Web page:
The transport services kept running because the new industrial economy needed them and that economy kept on growing. The new post-industrial economy needs a new transport network, for bits rather than iron and coal, and Bitcoin’s heirs and descendants might well provide it. The impact of the railway crash was not restricted to rail transport and the industries that used it, just as the impact of the crypto winter will spread far beyond online drug dealing and mad speculation.
As I am sure must be obvious, we have repeatedly gone through this cyclic co-evolution of technology, business and regulation to end with fundamental changes to the way that society operates. What is important is to come through the cycle and make things better than they work before.
In my book “Before Babylon, Beyond Bitcoin ” I referred to Andrew Odlyzko’s superb paper “ The collapse of railway mania, the development of capital markets, and Robert Lucas Nash, a forgotten pioneer of financial analysis ” in which he argued convincingly that the introduction of basic corporate accounting standards following the collapse of the railway companies was a significant benefit to Britain and aided the development of Victorian capitalism.
The vital lesson of that crash was not that people shouldn’t invest in railways but that new standards for accounting and reporting were needed. These standards gave confidence to investors in all industries, not only railways, and allowed them to send capital to far-flung enterprises with confidence. The railway industry caused the new standards to come into play but it was not the only beneficiary.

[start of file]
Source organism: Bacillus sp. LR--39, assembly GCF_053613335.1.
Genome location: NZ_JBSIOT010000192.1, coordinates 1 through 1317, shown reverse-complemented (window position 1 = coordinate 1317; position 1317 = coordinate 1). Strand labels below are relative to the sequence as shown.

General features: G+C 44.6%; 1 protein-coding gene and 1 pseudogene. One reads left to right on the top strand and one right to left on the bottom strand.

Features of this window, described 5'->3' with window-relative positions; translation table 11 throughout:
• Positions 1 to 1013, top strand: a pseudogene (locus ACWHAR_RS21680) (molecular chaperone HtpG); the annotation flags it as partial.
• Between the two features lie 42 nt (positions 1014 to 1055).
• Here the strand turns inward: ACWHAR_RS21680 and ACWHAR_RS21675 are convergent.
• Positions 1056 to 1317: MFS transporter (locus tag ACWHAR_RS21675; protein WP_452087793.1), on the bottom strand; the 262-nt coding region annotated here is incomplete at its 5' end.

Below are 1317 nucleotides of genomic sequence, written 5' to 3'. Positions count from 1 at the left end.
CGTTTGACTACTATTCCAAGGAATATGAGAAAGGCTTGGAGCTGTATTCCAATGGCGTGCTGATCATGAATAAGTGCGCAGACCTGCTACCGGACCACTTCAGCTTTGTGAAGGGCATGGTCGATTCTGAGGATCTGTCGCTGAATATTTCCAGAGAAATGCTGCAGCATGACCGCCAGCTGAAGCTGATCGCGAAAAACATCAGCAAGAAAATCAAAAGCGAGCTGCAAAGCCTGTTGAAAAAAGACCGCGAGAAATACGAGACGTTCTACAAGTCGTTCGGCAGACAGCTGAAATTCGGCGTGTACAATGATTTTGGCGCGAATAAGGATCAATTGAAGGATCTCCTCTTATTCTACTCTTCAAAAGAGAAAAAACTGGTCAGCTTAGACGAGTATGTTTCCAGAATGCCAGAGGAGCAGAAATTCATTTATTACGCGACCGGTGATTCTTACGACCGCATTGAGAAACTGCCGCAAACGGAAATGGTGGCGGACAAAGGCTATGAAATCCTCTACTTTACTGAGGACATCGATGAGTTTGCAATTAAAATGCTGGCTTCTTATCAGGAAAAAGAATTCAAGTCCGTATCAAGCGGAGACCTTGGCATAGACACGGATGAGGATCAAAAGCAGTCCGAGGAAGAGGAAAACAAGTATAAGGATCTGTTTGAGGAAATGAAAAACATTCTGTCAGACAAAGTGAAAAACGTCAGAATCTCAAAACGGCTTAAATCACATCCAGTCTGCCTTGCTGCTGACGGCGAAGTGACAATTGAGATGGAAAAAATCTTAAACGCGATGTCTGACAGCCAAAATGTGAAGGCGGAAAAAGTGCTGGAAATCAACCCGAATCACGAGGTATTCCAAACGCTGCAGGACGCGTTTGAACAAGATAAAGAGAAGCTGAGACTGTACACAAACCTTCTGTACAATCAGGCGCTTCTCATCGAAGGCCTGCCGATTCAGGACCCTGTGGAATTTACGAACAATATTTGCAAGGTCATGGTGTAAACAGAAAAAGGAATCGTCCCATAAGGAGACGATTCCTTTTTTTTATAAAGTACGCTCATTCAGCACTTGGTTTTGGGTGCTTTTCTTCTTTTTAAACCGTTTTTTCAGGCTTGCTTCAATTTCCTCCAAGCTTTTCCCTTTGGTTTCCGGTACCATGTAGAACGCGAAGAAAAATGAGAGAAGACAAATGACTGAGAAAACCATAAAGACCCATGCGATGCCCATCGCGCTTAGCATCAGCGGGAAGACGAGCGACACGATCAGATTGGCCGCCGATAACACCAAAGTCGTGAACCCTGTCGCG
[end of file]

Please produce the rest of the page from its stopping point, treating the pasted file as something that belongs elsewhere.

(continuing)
Benoît Cœuré, chair of the Committee on Payments and Market Infrastructures (BIS), and Jacqueline Loh, chair of the Markets Committee (BIS) made a very good point about this, writing that “while bitcoin and its cousins are something of a mirage, they might be an early sign of change, just as Palm Pilots paved the way for today’s smartphones”.
This, I think, is a sensible perspective.
But what exactly were the Celsius Network, Three Arrows Capital, Voyager Digital, FTX and their fellow crypto businesses “paving the way” for? I think it is for decentralised markets that trade in digital objects (to use the Law Society of England and Wales’ terminology), tokens with an institutional link to real-world assets. These are markets made up from money-like bearer instruments continuously trading in liquid markets where there is a new transparency and the potential for an ambient accountability analogous to the Victorian invention of accounting standards and auditors.
These will in turn help post-industrial capitalism to reinvent itself for the online age and we should all welcome the new age.
(An edited version of this article appeared on Forbes, 30th November 2022.)